The repetitive physical action coupled with the ever-changing landscape make for an activity quite conducive to a state of flow, where thoughts are free to roam, akin to looking out of the window at the passing scenery during a long train journey. The line between do-er and do-ing becomes blurred.
There are also some nice to have quality of life advantages. It’s easy on the joints, which means no blisters and little stress or fatigue problems on a physical level (except for very sore thighs). Furthermore, the comfort of not having to wear the backpack can’t be overstated. This also makes it less important to count every single kilo of baggage.
The one downside: There is this thing that you have, and that, as is usually the case with possessions, can limit you in certain regards and make matters more difficult.
Want to camp out in a forest or up on that hilltop? You’ll have to find a way to get the bicycle there. Suddenly feel like hitchhiking? You’ll have to find a car with space for the bicycle. Flat tire? You’ll have to fix it.
I still have grueling flashbacks to a time I innocently took a little shortcut off-road. I ended up getting kind of lost in this farmers field, stubbornly (and stupidly) unwilling to turn back. I pushed deeper and deeper ahead, thinking the road will be right around the corner. It got muddier and muddier, my mood proportionally decreasing with the amount of mud I encountered.
At this point, let me state that I absolutely hate mud. Crossing it can range from being mildly annoying to downright nightmarish. It clings to you like a persistent, pestering street vendor, accumulating on the bottom of your shoes until they weigh a manifold and you feel like you’re walking on stilts. This also means you lose all the profile of your shoes, making you prone to slipping. In the worst case, if it’s the right kind of evil, it goes so far as to create suction, turning every step into an infuriatingly arduous ordeal. God forbid you actually slip and fall. Only then will you know true horror, the mud having completely claimed you.
The entire predicament also doesn’t improve with the presence of a bicycle, by the way. For the bicycle is just as vulnerable to the enemy. Mud sticks to its tires, slowly building up at the breaks. This results in an increasing amount of friction, which snowballs into even more mud sticking to the bicycle. Pushing the bicycle suddenly feels like you’re pushing a Harley-Davidson weighing half a ton.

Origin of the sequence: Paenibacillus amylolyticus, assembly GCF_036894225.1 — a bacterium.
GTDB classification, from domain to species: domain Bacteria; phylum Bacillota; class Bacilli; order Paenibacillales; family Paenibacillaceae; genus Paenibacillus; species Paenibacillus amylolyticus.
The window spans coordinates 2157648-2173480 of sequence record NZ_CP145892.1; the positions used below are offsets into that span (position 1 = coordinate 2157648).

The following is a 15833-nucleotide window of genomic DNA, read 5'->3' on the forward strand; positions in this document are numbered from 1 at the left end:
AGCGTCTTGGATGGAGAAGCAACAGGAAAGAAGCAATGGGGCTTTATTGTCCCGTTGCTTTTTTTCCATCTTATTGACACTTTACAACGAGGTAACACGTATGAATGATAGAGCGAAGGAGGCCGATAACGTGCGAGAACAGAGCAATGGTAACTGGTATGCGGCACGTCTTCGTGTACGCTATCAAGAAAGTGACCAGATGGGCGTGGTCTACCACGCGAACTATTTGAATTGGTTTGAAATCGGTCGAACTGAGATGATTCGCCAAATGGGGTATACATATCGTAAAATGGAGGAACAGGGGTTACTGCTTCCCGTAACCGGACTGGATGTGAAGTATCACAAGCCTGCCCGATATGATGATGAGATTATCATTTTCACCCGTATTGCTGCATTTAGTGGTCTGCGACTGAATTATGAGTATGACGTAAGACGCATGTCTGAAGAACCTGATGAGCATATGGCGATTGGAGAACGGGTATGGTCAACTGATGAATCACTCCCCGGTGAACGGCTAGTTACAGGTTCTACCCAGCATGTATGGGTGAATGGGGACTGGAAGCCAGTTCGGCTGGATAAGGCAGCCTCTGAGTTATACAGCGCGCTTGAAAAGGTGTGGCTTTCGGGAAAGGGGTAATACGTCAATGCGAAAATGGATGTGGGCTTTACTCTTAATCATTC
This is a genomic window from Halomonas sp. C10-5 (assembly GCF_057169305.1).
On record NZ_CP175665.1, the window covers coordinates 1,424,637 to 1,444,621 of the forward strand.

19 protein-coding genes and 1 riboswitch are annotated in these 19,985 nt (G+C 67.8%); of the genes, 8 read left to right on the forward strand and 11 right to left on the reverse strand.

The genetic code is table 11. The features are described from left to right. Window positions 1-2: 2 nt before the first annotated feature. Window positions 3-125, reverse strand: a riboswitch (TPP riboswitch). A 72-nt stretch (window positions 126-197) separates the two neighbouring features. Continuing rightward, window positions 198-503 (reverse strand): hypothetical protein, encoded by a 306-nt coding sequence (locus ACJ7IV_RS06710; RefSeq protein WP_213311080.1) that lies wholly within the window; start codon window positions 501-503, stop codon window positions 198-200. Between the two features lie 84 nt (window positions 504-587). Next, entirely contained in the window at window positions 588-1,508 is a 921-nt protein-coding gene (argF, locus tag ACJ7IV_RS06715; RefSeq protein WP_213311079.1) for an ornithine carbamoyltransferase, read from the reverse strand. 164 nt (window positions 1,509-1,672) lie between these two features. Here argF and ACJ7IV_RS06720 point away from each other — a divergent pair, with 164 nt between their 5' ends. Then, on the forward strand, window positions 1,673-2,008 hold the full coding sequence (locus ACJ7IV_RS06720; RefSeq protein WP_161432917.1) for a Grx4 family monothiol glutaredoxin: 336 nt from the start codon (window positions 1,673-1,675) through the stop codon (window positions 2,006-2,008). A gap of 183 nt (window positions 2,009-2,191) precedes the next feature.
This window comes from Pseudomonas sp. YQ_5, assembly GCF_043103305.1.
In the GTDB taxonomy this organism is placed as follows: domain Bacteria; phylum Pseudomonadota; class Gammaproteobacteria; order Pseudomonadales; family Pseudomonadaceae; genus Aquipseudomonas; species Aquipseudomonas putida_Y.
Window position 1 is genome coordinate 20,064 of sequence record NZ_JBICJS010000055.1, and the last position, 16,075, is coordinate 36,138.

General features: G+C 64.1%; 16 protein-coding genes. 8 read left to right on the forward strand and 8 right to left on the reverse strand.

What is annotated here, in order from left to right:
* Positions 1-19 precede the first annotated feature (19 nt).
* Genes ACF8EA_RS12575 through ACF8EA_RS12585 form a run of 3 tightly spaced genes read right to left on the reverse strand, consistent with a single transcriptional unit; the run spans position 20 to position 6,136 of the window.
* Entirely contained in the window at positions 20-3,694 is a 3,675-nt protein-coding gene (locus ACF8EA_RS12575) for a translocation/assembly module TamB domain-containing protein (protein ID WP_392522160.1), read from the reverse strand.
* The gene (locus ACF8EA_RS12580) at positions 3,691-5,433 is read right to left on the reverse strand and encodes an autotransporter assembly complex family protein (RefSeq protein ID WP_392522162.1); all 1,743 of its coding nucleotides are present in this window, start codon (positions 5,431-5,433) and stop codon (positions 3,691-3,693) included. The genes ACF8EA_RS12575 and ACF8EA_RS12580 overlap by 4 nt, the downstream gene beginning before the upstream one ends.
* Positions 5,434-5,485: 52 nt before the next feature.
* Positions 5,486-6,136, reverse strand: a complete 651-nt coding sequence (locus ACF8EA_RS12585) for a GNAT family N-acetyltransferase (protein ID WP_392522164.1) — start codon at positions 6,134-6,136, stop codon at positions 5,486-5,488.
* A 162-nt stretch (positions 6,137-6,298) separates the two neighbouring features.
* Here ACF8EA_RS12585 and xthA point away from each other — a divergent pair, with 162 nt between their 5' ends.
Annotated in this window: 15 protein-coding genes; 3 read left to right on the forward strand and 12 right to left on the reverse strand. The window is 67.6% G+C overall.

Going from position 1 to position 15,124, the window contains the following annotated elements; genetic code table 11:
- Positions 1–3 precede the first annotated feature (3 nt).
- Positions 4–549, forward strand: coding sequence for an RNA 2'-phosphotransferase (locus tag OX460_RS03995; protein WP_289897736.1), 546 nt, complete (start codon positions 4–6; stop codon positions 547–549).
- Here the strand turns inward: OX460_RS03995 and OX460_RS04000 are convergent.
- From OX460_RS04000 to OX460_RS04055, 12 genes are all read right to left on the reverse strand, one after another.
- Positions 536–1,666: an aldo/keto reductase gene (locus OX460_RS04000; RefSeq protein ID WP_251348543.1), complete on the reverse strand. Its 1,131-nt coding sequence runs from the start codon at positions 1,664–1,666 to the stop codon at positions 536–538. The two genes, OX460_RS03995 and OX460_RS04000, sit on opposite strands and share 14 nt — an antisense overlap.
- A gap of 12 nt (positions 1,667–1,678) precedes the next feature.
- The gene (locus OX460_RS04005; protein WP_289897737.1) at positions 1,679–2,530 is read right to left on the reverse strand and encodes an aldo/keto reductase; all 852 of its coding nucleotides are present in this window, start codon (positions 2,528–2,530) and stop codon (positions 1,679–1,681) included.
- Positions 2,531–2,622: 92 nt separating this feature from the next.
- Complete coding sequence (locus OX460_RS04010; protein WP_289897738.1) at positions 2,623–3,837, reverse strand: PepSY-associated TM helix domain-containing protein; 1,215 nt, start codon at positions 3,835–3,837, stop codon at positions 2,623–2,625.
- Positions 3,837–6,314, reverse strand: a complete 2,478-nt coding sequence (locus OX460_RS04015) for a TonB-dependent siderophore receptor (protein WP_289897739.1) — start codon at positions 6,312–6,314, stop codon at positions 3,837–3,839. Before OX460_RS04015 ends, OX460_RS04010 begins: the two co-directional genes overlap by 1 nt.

And there is nothing you can do. You can try to shake it off, only for it to stick right back to you with the next step. You can try to clean it away, with the same result, except this time whatever you used to clean it with is covered in mud. This entire time, the mud slowly chips away at your morale, bit by bit, frustrating you to the point of your entire existence becoming dominated by the fact that you’re in a muddy field with a bicycle and there is no prospect of improvement anytime soon.
My mounting desperation, alongside an inborn disdain for backtracking, provided fertile ground for irrational decision-making. I was ready to do anything to get out of this hell. Without hesitation, I took the first opportunity that revealed itself to me, only to find myself facing another, seemingly insurmountable, obstacle. At least I was out of the mud.
This obstacle took the form of a stream bed. Looked at from the mud field, it didn’t seem too daunting. The vegetation on my side was dense, but I managed to get the bicycle and myself through without too much difficulty. To my relief, the bed turned out to be dry, the stream apparently having run out. Going down into it also proved to be unproblematic. Unfortunately, the same couldn’t be said about getting up the other side.
It was about two and a half meters high, most of it covered with thick undergrowth. There was a part of it that wasn’t too steep, and some animal had cleared a path through the bushes. I myself had little difficulty getting up and through it, although my hair painfully caught on some blackberry thorns from time to time.
I attempted to get the bike up there, but quickly realised this was never going to work. The only way would be to get it up a spot where there was little to no vegetation. There was one such spot. However, this spot offered zero incline, it was just a straight wall.
Over the ensuing thirty minutes, this wall, the bicycle, and I got into an intense wrestling match, my willpower lining up against the laws of physics. I questioned myself multiple times, but I couldn’t turn back now. I was in far too deep. And I couldn’t bear the thought of trudging back through the mud.
It took all the brute strength, bear grylls like improvisation and unwavering determination I had in me to get the bicycle up there. But eventually, I did.
My odyssey wasn’t quite over yet though. While the other side thankfully wasn’t muddy, it was long grass covered in a lot of dew. In no time, my shoes got drenched in all that moisture. It was so extreme that I felt as if I was walking in water. This didn’t help to calm my frayed nerves. I never knew I could get so angry at grass.